By Andrew Joseph, Farms.com; Photo by Carlos Muza on Unsplash
Broaching the always touchy subject of finances and the oft-time touchy subject of digital recordkeeping, Krista Kilback and Kathy Neufeld discussed the subject with the audience of the virtual 2021 Precision Agriculture Conference & Ag Technology Showcase organized by Farms.com on November 16, 2021.
Hosted by Kilback, Manager of Marketing and Sales for AgExpert with Farm Credit Canada, she talked with Neufeld, a CPHR—Chartered Professional of Human Resources—Manager with Stark & Marsh CPA, LLP.
Presented as “Fields and Finances: Tales from the Farm Accountant”, the duo acknowledged that there are many in the ag industry who are still reluctant to go digital in their recordkeeping and accounting, preferring to do things as they have always been done – pencil and paper.
Although there is nothing inherently wrong with that, it does slow down the work process, when requiring an answer can impact the timeliness of making a decision.
They outlined the three main challenges the ag accounting industry sees when it comes to getting everyone aboard the digital accounting train.
Neufeld and Kilback noted that unless a producer really is adept at performing accounting duties, it is probably a task best left to the professionals.
Per the very old adage: “let the cobbler stick to his last”, it implies that one should do the work one is expert at. For the producer, asked Neufeld, “would you rather be sitting in your combine doing work, or doing your paperwork?”
While many of today’s producers are in-step with technology, Neufeld said that there are still many farmers who are still old-school and are reluctant to embrace digital technology simply because they don’t know how.
“Talk to an accountant,” said Neufeld. “Producers usually want guidelines, so we point them to use a recordkeeper.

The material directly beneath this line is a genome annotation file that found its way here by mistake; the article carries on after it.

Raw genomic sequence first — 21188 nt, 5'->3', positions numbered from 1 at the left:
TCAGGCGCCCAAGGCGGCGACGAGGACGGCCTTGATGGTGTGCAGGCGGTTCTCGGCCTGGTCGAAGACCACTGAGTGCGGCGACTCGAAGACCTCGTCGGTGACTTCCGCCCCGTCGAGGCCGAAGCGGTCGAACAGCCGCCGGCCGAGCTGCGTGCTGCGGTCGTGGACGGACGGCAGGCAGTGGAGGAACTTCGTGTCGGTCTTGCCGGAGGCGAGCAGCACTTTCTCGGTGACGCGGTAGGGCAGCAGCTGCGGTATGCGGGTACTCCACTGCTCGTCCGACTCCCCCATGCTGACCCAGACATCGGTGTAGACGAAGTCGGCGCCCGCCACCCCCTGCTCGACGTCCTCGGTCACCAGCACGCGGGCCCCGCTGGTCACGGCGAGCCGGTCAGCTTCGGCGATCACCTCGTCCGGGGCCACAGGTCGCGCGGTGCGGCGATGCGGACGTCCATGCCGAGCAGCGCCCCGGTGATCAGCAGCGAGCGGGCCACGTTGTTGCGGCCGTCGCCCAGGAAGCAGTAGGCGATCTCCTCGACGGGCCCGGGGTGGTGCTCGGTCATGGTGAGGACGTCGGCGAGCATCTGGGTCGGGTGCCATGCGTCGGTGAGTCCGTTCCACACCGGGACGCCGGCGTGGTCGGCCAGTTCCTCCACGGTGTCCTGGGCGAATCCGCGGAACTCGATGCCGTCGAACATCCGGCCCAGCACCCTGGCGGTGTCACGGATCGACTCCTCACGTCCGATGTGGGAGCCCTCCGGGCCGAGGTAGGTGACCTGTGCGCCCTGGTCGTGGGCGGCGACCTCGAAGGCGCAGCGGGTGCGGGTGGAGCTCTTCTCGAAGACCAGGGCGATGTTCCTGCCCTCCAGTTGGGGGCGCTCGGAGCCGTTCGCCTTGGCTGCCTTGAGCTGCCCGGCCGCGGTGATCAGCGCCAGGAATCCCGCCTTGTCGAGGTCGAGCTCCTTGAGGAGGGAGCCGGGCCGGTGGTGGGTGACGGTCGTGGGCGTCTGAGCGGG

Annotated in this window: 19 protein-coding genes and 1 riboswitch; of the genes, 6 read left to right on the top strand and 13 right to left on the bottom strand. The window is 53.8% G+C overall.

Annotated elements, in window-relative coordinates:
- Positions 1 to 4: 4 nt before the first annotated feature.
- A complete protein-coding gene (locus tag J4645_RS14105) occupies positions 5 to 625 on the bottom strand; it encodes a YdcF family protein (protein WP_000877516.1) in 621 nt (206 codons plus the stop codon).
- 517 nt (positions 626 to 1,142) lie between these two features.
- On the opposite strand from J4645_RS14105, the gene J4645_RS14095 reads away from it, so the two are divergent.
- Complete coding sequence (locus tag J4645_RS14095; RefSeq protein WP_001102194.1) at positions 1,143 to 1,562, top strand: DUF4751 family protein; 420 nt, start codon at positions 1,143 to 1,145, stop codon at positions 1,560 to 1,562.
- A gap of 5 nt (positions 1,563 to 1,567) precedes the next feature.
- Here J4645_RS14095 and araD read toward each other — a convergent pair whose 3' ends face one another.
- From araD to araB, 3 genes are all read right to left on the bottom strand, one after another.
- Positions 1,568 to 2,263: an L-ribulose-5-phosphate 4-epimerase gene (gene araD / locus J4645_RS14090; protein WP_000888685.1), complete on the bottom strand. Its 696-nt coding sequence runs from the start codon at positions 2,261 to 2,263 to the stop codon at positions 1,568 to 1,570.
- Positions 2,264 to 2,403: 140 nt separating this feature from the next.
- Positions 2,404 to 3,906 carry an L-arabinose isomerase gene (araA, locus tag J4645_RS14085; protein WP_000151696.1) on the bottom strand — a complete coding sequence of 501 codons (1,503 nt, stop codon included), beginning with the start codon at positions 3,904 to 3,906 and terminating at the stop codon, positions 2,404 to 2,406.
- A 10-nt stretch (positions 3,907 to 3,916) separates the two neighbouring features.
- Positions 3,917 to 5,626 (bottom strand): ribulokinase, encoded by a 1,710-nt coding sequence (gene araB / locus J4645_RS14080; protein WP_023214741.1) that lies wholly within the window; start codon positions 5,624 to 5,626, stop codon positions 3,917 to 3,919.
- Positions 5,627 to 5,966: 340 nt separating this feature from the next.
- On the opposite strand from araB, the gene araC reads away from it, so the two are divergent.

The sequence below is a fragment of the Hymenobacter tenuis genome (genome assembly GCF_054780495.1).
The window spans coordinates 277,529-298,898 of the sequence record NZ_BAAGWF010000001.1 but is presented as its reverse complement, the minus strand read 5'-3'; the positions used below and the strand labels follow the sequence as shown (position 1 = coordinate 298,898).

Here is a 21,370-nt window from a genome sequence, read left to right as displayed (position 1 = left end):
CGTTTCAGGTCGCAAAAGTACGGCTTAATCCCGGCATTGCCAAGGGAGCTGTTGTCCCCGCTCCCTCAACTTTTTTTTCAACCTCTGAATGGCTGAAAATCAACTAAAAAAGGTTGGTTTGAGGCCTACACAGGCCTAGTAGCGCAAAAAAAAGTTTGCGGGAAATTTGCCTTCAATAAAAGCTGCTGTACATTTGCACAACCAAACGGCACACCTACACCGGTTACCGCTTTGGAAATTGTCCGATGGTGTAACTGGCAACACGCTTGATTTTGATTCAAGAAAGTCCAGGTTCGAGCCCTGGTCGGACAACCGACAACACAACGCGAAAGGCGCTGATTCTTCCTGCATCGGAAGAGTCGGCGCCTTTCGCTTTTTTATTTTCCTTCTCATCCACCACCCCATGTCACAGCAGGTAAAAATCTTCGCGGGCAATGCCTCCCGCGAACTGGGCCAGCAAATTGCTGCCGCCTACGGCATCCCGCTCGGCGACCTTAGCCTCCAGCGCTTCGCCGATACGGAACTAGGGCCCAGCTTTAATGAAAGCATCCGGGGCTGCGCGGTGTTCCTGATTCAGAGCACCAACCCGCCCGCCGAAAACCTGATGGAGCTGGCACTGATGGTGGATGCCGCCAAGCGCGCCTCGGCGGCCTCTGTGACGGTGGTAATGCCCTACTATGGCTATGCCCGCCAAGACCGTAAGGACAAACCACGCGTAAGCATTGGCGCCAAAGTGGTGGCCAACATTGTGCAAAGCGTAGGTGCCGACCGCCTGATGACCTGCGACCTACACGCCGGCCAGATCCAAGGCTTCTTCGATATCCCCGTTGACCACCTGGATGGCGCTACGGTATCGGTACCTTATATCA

“Don’t be afraid to ask questions,” noted Neufeld, “and ask again for clarification—just take the time to ask questions.”
She noted that many farmers use their financial data in a timely manner, but because of level of work involved in farming can easily fall behind causing the record books to be pushed aside—which makes the ability to make a farm decision for the immediate or future that much more difficult. This is where digital recordkeeping is vastly superior to analog.
Still, both Neufeld and Kilback stated that some people are still wary about utilizing digital technology.
Neufeld pointed out that not so long ago, people were wary about microwave ovens and ATMs, and maintain that fear about their data being stolen while online shopping—so certainly they would have concerns about their financial data being transferred to something called the Cloud.
While the concerns are all very much real, the reality of the situation per Neufeld, is that financial institutions maintaining such data are highly secure—more so than one’s physical desktop.
Neufeld pointed out that the best thing any person can do who is unsure about the digital technology of recordkeeping, is to educate yourself… to not be afraid to ask for help, be it with family, friends, or an accountant.
“Knowledge is power—but digitizing (their accounting) is something everyone should move to. It makes life easier,” said Neufeld.
For all registrants of the 2021 Precision Agriculture Conference & Ag Technology Showcase, you will still have access to all presentations and exhibitor area until November 29, 2021. This allows you to view presentations or contact exhibitors at a time more convenient to you, even if the event is no longer live.
There is still time to register: https://www.farms.com/precision-agriculture/conferences/virtual-precision-ag-conference-2021/